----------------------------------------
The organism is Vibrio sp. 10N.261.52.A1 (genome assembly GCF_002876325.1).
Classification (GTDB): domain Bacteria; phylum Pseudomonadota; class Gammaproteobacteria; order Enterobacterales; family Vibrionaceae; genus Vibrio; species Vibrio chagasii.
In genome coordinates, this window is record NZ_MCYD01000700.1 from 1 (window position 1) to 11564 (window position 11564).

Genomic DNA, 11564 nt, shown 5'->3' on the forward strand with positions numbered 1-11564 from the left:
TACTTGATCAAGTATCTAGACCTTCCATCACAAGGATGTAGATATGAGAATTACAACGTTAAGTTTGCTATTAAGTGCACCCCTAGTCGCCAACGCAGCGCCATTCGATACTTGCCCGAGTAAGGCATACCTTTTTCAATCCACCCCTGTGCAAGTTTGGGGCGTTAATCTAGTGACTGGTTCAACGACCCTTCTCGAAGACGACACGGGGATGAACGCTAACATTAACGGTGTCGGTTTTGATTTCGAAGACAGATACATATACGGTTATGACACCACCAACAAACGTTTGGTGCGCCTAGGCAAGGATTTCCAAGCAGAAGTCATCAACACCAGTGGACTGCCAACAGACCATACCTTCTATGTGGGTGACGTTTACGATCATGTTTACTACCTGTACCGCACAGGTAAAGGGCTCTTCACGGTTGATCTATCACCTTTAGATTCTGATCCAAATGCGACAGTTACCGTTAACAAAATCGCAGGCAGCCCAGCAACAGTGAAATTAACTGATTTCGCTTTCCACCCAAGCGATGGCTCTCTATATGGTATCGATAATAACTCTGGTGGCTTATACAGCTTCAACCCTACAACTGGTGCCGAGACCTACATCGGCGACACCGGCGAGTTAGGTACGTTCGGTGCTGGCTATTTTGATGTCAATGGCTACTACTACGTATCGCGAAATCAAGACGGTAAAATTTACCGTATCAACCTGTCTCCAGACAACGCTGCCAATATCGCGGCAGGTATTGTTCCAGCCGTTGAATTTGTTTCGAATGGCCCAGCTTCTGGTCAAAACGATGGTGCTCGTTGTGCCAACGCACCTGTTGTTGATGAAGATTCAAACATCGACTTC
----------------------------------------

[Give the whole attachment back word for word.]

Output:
The organism is Vibrio sp. 10N.261.52.A1 (genome assembly GCF_002876325.1).
Classification (GTDB): domain Bacteria; phylum Pseudomonadota; class Gammaproteobacteria; order Enterobacterales; family Vibrionaceae; genus Vibrio; species Vibrio chagasii.
In genome coordinates, this window is record NZ_MCYD01000700.1 from 1 (window position 1) to 11564 (window position 11564).

Genomic DNA, 11564 nt, shown 5'->3' on the forward strand with positions numbered 1-11564 from the left:
TACTTGATCAAGTATCTAGACCTTCCATCACAAGGATGTAGATATGAGAATTACAACGTTAAGTTTGCTATTAAGTGCACCCCTAGTCGCCAACGCAGCGCCATTCGATACTTGCCCGAGTAAGGCATACCTTTTTCAATCCACCCCTGTGCAAGTTTGGGGCGTTAATCTAGTGACTGGTTCAACGACCCTTCTCGAAGACGACACGGGGATGAACGCTAACATTAACGGTGTCGGTTTTGATTTCGAAGACAGATACATATACGGTTATGACACCACCAACAAACGTTTGGTGCGCCTAGGCAAGGATTTCCAAGCAGAAGTCATCAACACCAGTGGACTGCCAACAGACCATACCTTCTATGTGGGTGACGTTTACGATCATGTTTACTACCTGTACCGCACAGGTAAAGGGCTCTTCACGGTTGATCTATCACCTTTAGATTCTGATCCAAATGCGACAGTTACCGTTAACAAAATCGCAGGCAGCCCAGCAACAGTGAAATTAACTGATTTCGCTTTCCACCCAAGCGATGGCTCTCTATATGGTATCGATAATAACTCTGGTGGCTTATACAGCTTCAACCCTACAACTGGTGCCGAGACCTACATCGGCGACACCGGCGAGTTAGGTACGTTCGGTGCTGGCTATTTTGATGTCAATGGCTACTACTACGTATCGCGAAATCAAGACGGTAAAATTTACCGTATCAACCTGTCTCCAGACAACGCTGCCAATATCGCGGCAGGTATTGTTCCAGCCGTTGAATTTGTTTCGAATGGCCCAGCTTCTGGTCAAAACGATGGTGCTCGTTGTGCCAACGCACCTGTTGTTGATGAAGATTCAAACATCGACTTC